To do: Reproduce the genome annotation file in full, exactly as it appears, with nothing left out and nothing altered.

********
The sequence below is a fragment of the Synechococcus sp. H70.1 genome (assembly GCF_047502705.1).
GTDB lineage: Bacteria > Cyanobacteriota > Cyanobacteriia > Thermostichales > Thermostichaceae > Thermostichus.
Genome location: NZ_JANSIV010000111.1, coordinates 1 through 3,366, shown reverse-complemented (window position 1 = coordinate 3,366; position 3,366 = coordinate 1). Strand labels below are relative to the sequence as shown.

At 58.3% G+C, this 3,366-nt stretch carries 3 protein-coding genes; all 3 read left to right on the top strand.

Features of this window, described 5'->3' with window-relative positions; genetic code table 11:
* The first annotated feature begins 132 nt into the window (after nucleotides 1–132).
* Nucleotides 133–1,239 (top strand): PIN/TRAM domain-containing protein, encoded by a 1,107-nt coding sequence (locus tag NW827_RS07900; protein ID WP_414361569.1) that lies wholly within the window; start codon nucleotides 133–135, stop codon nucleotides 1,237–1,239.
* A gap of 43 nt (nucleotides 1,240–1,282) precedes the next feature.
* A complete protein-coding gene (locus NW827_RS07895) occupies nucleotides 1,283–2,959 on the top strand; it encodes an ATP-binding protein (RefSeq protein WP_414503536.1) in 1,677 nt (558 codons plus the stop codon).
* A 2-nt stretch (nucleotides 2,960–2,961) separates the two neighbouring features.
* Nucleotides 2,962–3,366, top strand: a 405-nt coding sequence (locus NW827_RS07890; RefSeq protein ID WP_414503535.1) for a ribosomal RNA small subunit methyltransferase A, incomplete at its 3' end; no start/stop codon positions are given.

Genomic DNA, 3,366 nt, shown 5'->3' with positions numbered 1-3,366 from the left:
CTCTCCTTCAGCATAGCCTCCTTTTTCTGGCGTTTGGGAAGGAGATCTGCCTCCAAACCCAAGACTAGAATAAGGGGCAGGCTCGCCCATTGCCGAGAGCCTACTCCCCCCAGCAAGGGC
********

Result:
The sequence below is a fragment of the Synechococcus sp. H70.1 genome (assembly GCF_047502705.1).
GTDB lineage: Bacteria > Cyanobacteriota > Cyanobacteriia > Thermostichales > Thermostichaceae > Thermostichus.
Genome location: NZ_JANSIV010000111.1, coordinates 1 through 3,366, shown reverse-complemented (window position 1 = coordinate 3,366; position 3,366 = coordinate 1). Strand labels below are relative to the sequence as shown.

At 58.3% G+C, this 3,366-nt stretch carries 3 protein-coding genes; all 3 read left to right on the top strand.

Features of this window, described 5'->3' with window-relative positions; genetic code table 11:
* The first annotated feature begins 132 nt into the window (after nucleotides 1–132).
* Nucleotides 133–1,239 (top strand): PIN/TRAM domain-containing protein, encoded by a 1,107-nt coding sequence (locus tag NW827_RS07900; protein ID WP_414361569.1) that lies wholly within the window; start codon nucleotides 133–135, stop codon nucleotides 1,237–1,239.
* A gap of 43 nt (nucleotides 1,240–1,282) precedes the next feature.
* A complete protein-coding gene (locus NW827_RS07895) occupies nucleotides 1,283–2,959 on the top strand; it encodes an ATP-binding protein (RefSeq protein WP_414503536.1) in 1,677 nt (558 codons plus the stop codon).
* A 2-nt stretch (nucleotides 2,960–2,961) separates the two neighbouring features.
* Nucleotides 2,962–3,366, top strand: a 405-nt coding sequence (locus NW827_RS07890; RefSeq protein ID WP_414503535.1) for a ribosomal RNA small subunit methyltransferase A, incomplete at its 3' end; no start/stop codon positions are given.

Genomic DNA, 3,366 nt, shown 5'->3' with positions numbered 1-3,366 from the left:
CTCTCCTTCAGCATAGCCTCCTTTTTCTGGCGTTTGGGAAGGAGATCTGCCTCCAAACCCAAGACTAGAATAAGGGGCAGGCTCGCCCATTGCCGAGAGCCTACTCCCCCCAGCAAGGGC